Air guitar

WCSD Virtual Academy adds guitar classes and more

Times Observer graphic by Dave Ferry Among the new offerings through Warren County School District Virtual Academy is Guitar I and II. The health and medical field is another popular area. The offerings are expanding every year.

Some students in Warren County School District’s Virtual Academy will be picking and strumming this year.

At the middle level, Middle School Guitar is offered, and Guitar I and II are available for high school students.

The semester courses are offered online, with a school district teacher backing them, according to Virtual Academy Principal Misty Weber.

“I try to make sure we’re offering all different kinds of opportunities,” Weber said.

So, this year, when a new provider included guitar among its offerings, Weber snagged it.

“We have our own learning management system that allows us to bring in multiple vendors,” she said. “Guitar came from a new provider — Method Teacher. This was a chance for us to expand.”

Students do not need to have any guitar-playing experience, but they must have a guitar to take the course.

“They are required to play, record themselves, and send it to the teacher,” Weber said.

The teacher, a Warren County School District music teacher, evaluates and assesses the work.

Most of the district’s music programs are offered in the school buildings. And virtual students who express an interest in music are able to and encouraged to take band and chorus in the schools.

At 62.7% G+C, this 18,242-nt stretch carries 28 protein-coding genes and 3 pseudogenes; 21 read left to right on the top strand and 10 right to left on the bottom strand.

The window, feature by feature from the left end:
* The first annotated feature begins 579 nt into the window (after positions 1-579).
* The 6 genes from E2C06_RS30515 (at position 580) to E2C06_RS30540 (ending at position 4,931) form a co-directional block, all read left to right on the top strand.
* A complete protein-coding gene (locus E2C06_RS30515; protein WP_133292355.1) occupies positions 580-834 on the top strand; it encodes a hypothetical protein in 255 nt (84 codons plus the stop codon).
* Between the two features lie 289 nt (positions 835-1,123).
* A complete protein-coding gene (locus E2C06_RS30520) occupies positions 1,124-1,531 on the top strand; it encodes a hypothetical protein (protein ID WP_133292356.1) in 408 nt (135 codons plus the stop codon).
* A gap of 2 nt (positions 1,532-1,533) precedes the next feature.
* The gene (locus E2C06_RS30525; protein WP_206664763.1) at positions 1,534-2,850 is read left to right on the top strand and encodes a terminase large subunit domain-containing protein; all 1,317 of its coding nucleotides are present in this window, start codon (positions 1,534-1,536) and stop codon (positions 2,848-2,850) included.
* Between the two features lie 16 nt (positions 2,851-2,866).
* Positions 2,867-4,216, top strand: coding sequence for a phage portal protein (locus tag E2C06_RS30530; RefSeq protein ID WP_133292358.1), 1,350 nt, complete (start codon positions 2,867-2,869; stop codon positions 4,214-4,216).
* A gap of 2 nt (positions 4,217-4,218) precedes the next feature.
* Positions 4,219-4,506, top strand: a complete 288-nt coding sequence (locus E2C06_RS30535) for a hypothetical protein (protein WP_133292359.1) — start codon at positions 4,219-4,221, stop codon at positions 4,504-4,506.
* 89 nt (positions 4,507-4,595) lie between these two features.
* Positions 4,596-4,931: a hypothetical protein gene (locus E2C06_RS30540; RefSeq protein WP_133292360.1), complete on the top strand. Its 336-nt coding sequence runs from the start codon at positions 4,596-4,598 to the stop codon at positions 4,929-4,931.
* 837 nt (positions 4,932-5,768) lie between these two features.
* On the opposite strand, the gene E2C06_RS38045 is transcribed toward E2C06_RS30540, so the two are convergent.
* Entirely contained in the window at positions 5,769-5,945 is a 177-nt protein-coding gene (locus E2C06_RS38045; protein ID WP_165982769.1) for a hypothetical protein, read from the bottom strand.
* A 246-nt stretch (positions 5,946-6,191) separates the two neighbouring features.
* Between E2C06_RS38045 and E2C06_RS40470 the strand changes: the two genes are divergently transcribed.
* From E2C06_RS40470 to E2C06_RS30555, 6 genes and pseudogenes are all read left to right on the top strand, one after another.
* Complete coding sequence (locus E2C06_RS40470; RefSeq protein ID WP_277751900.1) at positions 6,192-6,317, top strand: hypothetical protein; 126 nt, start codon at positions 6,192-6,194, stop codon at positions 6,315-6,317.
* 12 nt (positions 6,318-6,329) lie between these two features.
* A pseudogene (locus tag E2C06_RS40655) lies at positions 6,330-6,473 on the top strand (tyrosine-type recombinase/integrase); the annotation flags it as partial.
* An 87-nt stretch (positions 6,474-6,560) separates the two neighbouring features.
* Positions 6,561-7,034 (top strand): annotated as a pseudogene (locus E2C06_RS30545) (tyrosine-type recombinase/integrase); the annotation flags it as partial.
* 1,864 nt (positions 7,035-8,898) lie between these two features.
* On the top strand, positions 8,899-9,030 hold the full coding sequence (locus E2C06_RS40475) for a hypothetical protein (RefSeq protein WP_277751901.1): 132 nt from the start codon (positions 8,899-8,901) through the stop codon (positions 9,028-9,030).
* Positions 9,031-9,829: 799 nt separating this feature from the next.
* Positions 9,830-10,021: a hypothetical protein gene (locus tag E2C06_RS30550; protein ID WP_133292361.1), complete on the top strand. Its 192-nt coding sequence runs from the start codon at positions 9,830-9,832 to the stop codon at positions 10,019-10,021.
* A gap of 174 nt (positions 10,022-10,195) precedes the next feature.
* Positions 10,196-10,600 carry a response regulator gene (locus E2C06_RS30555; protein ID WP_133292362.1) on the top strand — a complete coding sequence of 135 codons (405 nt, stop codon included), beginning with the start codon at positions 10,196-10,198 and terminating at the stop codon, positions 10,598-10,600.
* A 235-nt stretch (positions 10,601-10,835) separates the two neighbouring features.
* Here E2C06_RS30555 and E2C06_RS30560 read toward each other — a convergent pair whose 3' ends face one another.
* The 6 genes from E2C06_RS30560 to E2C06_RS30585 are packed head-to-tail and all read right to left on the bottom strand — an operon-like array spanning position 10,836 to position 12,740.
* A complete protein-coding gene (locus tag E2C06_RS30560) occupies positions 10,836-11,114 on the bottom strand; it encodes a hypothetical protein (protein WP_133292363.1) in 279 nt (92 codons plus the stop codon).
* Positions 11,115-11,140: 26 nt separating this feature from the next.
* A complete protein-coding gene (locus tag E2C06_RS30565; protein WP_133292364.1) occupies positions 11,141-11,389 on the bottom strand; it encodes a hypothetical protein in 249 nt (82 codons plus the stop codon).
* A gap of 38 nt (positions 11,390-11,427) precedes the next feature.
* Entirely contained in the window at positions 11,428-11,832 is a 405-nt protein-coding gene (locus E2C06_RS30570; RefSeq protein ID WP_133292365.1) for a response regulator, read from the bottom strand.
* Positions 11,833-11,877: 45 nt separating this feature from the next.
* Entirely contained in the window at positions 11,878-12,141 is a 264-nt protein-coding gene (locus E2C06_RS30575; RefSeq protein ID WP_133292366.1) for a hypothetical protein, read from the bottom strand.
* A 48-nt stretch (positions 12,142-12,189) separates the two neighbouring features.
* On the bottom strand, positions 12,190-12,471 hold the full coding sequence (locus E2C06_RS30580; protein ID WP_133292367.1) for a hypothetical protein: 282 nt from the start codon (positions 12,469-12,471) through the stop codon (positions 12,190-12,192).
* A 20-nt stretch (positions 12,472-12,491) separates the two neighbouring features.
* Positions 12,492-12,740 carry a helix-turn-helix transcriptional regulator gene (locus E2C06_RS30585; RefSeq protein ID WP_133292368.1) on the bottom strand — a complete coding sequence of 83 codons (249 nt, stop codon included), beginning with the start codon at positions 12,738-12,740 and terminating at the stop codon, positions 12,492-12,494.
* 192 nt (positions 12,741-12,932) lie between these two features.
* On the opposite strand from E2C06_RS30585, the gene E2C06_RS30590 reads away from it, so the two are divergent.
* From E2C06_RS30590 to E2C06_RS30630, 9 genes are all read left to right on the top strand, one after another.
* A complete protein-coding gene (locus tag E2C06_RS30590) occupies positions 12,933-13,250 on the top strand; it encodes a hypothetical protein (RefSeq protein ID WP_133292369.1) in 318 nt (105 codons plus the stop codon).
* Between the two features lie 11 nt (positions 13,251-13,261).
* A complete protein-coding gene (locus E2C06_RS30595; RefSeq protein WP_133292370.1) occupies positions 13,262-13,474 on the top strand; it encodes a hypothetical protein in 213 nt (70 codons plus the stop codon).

Students do not have to take only virtual classes or only brick-and-mortar classes.

Out of nearly 700 students taking Virtual Academy classes last year, more than 200 were full-time, another 60 to 70 took at least three courses online a day, and the rest were primarily brick-and-mortar school students who filled out their schedules with one or two online classes.

Most Virtual Academy students are Warren County School District students, but the district does have agreements with the Bradford Area and Ephrata districts to provide cyber services to students. Weber said she would like to be able to market the program more and bring in more districts. Those kinds of agreements generate revenue for the district. She said they brought in about $100,000 last year.

In addition to the ability to take classes like band, choir, and orchestra, another advantage of bringing students into the school buildings is that those who are eligible for free or reduced lunches can receive them.

The Virtual Academy offerings are expanding every year.

This year, there are about 250 courses available. Most of those are core courses.

But, the number of electives is catching up. “There were about 35 last year and over 50 this year,” Weber said. “We ask students what they’re interested in.”

One popular area is the health and medical field.

There are non-credit courses available through Virtual Academy, too. “We offer non-credit Pennsylvania and National test prep,” she said. “SAT, ACT, ASVAB, as well as Keystone and PSSA.”

“Teachers have access to it and can incorporate,” she said.

There are art classes — art history, animation, and basic drawing — new programs including paleontology and photo journalism, and even physical education classes.

“Those are backed by a physical education teacher,” Weber said.

With only seven periods in a day in the district’s high schools, there isn’t always enough time to take all the classes some students want.

“This gives them a lot of options,” Weber said.

And, there is a level of rigor that is maintained.

“If they’re not making progress, they have to go back to school,” she said. “Success is our goal.”

For those who can’t get enough guitar, the vendor also offers Guitar III and Guitar IV.